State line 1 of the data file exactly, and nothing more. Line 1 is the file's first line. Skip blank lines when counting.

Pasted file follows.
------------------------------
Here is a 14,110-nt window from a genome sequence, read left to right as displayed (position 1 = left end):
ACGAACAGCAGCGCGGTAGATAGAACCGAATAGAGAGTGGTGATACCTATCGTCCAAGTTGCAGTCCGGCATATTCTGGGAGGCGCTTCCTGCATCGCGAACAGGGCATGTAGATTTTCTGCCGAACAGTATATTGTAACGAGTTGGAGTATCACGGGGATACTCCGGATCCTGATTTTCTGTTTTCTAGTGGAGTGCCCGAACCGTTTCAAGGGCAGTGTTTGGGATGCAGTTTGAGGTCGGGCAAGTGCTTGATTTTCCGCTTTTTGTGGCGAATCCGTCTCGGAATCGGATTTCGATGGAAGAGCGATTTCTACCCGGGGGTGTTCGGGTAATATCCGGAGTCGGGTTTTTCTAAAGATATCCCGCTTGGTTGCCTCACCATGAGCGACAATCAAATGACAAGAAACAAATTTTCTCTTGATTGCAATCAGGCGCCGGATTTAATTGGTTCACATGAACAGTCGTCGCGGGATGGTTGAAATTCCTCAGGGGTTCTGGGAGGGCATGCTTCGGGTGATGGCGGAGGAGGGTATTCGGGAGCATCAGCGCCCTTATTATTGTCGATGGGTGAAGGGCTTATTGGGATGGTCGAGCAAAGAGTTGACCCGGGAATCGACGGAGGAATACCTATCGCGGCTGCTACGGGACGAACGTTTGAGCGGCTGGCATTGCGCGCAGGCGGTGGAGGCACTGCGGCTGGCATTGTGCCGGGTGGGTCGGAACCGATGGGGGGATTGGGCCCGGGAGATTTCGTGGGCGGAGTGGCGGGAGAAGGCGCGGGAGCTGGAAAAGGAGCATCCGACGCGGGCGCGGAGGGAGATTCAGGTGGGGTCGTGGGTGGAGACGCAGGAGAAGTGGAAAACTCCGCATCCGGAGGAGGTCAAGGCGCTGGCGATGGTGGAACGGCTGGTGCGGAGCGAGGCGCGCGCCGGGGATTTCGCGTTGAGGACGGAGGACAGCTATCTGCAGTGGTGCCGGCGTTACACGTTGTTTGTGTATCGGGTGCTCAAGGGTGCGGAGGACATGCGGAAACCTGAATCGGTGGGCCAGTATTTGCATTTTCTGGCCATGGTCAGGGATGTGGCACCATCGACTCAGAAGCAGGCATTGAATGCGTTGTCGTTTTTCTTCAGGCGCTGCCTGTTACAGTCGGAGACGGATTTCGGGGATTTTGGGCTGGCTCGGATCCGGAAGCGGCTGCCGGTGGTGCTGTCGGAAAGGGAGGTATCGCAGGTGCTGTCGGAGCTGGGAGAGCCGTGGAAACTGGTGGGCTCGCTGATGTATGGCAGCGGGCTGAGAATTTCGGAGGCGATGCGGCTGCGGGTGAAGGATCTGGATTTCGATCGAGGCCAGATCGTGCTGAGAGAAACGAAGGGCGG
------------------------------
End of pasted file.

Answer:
Here is a 14,110-nt window from a genome sequence, read left to right as displayed (position 1 = left end):